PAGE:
"Plan A is that the US stays in the deal. That's what we're working towards. But of course we are looking at all eventualities… So we're looking at options for maintaining the deal should, which we hope they won't, should the US administration choose to withdraw," Darroch said.
"No deal ever is perfect, and the [US] president is rightly concerned about Iran's regional activities, which are malign and damaging to security and stability. And he doesn't like the fact that missiles aren't covered. He's not happy about the sunset clauses, he thinks the inspections regime should be tougher," Darroch said.
The ambassador explained that the United Kingdom had some ideas about assuaging these concerns.
Darroch noted that no final results have been achieved on a side agreement to the deal yet.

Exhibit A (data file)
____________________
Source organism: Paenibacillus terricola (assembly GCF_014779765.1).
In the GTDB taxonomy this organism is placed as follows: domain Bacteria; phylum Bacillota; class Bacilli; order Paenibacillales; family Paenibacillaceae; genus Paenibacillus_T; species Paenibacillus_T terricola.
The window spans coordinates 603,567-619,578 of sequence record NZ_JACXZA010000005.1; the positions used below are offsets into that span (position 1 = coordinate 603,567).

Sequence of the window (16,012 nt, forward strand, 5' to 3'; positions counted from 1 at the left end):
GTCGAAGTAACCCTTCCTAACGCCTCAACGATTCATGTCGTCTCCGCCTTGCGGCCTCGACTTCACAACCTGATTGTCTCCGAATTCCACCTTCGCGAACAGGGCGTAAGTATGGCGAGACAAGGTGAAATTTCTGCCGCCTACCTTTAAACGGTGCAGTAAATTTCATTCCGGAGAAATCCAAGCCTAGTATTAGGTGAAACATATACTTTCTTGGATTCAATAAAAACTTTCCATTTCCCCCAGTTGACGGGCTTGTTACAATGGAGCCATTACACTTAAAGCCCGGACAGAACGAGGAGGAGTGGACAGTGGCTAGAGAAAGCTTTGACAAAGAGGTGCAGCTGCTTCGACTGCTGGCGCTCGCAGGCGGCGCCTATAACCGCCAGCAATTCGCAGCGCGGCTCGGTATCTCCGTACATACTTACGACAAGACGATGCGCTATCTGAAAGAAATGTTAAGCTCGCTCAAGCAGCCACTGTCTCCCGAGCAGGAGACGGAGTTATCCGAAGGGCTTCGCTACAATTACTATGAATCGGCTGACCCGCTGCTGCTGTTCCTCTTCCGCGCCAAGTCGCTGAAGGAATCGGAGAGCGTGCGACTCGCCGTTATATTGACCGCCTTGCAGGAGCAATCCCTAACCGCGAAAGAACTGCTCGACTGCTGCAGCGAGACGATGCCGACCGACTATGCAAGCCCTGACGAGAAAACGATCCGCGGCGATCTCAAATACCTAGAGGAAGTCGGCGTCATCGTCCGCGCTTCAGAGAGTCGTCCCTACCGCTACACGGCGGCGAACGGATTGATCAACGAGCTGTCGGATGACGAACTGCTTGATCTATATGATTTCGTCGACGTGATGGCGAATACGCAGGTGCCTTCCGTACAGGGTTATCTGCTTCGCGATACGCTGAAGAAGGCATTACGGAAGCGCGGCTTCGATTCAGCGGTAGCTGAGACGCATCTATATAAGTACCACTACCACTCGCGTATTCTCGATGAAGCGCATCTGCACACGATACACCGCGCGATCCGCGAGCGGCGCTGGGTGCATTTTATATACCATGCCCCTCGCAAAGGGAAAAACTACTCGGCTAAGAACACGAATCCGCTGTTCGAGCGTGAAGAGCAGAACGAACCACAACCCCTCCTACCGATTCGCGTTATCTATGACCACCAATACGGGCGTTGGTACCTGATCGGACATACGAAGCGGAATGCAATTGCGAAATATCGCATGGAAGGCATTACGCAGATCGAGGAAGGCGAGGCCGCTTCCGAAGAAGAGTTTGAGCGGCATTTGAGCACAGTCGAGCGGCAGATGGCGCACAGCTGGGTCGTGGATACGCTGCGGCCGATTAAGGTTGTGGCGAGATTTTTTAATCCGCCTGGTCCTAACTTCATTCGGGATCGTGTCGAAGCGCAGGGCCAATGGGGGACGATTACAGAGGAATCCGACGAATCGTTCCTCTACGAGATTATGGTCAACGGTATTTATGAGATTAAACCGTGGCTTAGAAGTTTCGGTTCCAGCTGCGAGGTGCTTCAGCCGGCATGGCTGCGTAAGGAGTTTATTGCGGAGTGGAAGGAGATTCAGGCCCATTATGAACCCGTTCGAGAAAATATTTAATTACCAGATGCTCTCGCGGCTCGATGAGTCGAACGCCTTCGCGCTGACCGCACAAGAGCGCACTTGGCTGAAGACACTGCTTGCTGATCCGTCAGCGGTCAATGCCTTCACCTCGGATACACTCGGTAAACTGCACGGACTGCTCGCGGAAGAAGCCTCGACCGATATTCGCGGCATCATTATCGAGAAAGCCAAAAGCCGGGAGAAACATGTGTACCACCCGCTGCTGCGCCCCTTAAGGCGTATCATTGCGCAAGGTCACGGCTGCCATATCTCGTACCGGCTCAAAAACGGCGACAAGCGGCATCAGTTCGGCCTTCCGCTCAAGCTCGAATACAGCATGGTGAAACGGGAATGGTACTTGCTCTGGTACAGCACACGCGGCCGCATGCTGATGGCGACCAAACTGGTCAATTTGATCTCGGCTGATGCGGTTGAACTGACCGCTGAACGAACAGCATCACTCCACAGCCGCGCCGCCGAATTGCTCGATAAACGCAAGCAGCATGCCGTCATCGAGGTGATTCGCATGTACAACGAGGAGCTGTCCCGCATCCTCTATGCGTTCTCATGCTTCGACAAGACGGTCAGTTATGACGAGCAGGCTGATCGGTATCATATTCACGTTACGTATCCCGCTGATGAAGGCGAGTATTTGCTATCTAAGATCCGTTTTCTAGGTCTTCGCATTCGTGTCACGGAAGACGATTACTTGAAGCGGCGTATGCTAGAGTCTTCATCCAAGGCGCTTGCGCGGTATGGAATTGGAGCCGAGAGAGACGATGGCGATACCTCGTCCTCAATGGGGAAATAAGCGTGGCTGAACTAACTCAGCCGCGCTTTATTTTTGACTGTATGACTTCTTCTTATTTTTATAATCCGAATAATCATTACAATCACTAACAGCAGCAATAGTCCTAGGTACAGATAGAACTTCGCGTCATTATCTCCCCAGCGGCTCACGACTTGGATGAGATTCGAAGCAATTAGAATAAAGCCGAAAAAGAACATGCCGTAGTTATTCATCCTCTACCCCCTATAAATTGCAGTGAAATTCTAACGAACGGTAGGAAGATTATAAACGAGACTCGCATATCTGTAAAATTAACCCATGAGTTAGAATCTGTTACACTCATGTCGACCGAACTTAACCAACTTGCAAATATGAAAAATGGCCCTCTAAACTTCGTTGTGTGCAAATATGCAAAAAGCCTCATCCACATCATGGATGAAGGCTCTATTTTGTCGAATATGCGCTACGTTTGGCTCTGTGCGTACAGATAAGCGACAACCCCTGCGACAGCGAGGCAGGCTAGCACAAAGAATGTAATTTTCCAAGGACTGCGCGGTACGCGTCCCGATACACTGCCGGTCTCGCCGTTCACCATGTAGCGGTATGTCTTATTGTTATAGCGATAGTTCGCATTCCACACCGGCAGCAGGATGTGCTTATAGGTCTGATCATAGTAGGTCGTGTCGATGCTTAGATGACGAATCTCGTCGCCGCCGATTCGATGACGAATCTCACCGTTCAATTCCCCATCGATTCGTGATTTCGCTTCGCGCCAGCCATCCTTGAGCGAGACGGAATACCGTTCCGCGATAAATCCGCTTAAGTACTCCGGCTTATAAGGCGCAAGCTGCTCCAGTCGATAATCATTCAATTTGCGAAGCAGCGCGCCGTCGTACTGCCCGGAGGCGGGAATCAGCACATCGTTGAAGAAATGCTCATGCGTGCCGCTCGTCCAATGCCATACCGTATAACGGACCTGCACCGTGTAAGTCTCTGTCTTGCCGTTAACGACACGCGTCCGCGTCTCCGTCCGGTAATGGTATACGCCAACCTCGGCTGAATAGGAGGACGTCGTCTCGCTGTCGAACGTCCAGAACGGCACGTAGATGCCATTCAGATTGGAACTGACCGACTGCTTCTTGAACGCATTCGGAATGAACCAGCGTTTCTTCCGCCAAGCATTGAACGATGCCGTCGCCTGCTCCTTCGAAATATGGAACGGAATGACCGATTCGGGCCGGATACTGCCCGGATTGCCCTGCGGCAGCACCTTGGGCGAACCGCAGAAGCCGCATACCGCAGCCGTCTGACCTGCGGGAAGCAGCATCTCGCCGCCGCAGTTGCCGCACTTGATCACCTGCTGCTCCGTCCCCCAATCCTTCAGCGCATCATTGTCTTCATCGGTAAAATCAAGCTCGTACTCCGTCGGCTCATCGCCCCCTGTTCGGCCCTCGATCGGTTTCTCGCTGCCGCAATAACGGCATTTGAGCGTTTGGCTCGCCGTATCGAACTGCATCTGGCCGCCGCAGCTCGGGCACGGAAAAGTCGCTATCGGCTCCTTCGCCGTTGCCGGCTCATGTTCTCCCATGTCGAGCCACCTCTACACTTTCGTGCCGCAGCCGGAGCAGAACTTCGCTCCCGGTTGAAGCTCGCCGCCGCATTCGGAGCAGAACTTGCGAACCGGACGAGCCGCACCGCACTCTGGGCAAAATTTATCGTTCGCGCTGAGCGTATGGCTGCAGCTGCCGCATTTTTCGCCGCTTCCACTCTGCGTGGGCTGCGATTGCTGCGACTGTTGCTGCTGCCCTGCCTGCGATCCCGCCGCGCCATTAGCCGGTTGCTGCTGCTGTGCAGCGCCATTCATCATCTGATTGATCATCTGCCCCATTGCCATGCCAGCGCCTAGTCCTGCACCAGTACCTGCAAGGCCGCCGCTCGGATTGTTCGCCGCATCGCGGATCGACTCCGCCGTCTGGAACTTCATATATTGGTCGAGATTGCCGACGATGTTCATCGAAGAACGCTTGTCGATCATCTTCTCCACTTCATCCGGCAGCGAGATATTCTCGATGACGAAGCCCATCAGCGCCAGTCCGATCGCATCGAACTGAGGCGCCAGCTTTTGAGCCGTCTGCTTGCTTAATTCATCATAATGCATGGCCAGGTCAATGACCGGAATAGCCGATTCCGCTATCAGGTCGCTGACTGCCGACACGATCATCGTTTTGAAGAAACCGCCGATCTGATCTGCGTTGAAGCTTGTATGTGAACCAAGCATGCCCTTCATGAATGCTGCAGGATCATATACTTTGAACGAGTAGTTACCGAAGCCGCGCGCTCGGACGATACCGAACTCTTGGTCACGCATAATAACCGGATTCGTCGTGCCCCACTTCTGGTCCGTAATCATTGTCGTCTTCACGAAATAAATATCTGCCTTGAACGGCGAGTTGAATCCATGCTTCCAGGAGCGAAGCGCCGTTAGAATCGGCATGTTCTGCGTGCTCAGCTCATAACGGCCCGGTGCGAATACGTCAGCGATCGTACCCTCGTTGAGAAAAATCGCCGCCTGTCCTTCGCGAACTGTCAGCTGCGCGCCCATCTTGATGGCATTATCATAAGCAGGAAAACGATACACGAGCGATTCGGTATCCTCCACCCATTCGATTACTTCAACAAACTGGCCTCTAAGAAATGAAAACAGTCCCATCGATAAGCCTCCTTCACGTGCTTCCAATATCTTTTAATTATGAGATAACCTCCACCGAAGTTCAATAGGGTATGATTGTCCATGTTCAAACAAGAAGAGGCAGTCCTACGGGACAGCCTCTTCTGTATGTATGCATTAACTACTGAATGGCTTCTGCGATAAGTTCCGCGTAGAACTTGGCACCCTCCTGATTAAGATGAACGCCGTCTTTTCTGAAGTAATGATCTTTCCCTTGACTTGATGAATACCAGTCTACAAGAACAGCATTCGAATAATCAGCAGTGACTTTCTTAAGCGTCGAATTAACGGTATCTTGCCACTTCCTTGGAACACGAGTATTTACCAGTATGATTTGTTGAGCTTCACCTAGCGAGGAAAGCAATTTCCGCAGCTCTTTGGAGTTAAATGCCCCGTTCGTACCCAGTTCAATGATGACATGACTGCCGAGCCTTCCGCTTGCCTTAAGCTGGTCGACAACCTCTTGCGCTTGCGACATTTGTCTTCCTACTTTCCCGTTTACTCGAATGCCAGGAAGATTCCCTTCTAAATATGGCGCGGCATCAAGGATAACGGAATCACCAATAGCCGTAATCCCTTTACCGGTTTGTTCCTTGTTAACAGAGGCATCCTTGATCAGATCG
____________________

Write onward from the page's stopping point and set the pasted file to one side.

"We have been talking at senior official level to the administration with our French and German colleagues for several weeks now. We think we're making progress. We haven't got there yet. We have a few days left to see if we can find a way through," the ambassador said.
In 2015, Iran, China, France, Germany, Russia, United Kingdom, United States, and the European Union agreed on a Joint Comprehensive Plan of Action (JCPOA). Under the deal, the international sanctions would gradually be lifted off Iran in exchange for Tehran maintaining the peaceful nature of its nuclear program.